Oct. 31 (Bloomberg) -- General Motors Co. will eliminate 2,600 jobs in Europe by the end of the year as part of plan to reduce fixed costs in the region by $300 million in 2012.
The automaker has already eliminated 2,300 of the positions, which are being cut through early retirement and voluntary severance packages, GM’s European operations said in a statement on its German website. The automaker aims to cut another $500 million in costs between 2013 and 2015.
GM, which aims to break even in Europe by 2015, said today third-quarter net income declined to $1.83 billion from $2.1 billion a year earlier. Industrywide European auto sales will decline 10 percent this year, the most since 1993, according to ACEA, the region’s automotive-industry association.
The automaker, which has now lost $17.3 billion in Europe since 1999, said it will have a deficit of $1.5 billion to $1.8 billion this year in the region. GM said it expects “slightly better” results in 2013. GM is seeking a solution to its woes through an alliance with Paris-based PSA Peugeot Citroen.
GM is also planning to shutter its plant in Bochum, Germany, in 2016, the first car factory closing in that country since World War II, to trim overcapacity problems. The carmaker reiterated today that it currently has no plans to allocate any additional models to the factory after that date.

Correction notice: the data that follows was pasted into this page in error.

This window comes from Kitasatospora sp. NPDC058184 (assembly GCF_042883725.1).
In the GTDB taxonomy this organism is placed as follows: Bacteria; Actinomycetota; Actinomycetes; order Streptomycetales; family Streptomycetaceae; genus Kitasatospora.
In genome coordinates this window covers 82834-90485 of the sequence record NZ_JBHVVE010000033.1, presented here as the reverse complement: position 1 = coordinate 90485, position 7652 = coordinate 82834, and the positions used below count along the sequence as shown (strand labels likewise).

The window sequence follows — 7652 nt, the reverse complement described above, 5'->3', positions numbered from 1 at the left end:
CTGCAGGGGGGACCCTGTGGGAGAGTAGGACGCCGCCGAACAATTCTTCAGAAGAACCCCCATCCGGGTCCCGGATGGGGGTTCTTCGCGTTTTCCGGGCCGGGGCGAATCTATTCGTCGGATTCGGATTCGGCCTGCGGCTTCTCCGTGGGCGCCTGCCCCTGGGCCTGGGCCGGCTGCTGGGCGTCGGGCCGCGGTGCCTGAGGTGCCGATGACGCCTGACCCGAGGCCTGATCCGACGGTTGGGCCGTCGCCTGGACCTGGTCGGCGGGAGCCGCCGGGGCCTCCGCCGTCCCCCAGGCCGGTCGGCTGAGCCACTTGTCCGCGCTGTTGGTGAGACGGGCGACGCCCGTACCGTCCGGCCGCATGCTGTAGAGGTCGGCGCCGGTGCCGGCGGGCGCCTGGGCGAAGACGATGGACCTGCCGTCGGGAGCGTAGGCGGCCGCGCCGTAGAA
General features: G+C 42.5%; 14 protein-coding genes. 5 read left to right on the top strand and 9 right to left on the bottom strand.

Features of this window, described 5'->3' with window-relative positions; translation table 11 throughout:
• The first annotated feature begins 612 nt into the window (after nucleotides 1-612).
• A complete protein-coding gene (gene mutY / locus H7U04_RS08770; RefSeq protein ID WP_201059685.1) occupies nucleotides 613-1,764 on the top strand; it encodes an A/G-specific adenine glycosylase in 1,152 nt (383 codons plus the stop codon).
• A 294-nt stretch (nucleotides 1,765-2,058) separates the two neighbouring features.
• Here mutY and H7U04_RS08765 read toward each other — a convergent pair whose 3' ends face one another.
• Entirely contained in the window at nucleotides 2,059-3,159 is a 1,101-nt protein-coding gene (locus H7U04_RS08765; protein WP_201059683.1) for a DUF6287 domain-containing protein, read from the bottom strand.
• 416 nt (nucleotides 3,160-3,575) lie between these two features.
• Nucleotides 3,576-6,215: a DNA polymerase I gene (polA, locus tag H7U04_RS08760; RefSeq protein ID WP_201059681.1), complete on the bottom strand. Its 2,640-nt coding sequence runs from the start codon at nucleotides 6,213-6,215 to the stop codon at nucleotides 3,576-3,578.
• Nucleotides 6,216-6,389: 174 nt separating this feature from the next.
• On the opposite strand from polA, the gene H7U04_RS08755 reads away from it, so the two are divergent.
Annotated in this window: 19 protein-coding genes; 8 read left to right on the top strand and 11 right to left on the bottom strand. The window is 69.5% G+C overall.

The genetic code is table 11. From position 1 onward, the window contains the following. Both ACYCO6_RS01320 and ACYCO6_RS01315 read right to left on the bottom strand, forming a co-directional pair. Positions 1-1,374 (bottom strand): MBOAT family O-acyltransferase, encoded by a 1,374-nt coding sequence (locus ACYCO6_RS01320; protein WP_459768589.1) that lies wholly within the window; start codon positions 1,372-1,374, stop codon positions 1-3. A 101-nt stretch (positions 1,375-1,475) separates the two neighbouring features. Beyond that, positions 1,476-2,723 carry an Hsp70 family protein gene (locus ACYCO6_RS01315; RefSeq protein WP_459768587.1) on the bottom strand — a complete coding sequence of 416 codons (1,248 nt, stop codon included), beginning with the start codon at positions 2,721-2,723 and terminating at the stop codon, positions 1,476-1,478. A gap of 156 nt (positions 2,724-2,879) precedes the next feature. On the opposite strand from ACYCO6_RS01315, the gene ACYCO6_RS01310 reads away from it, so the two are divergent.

GM is not alone in slashing production and jobs in Europe. Ford Motor Co. will shut two plants in England next year and one in Belgium in 2014, cutting 6,200 jobs. Peugeot is eliminate 8,000 positions and closing a factory on the outskirts of Paris to reduce costs. The carmaker, which sold a stake to GM this year to raise cash, received 7 billion euros in bond guarantees last week from the French government.
GM’s German Opel unit is planning to bring to market 23 new models and 13 new motors by 2016, Steve Girsky, who runs GM’s European operations, said in the statement.
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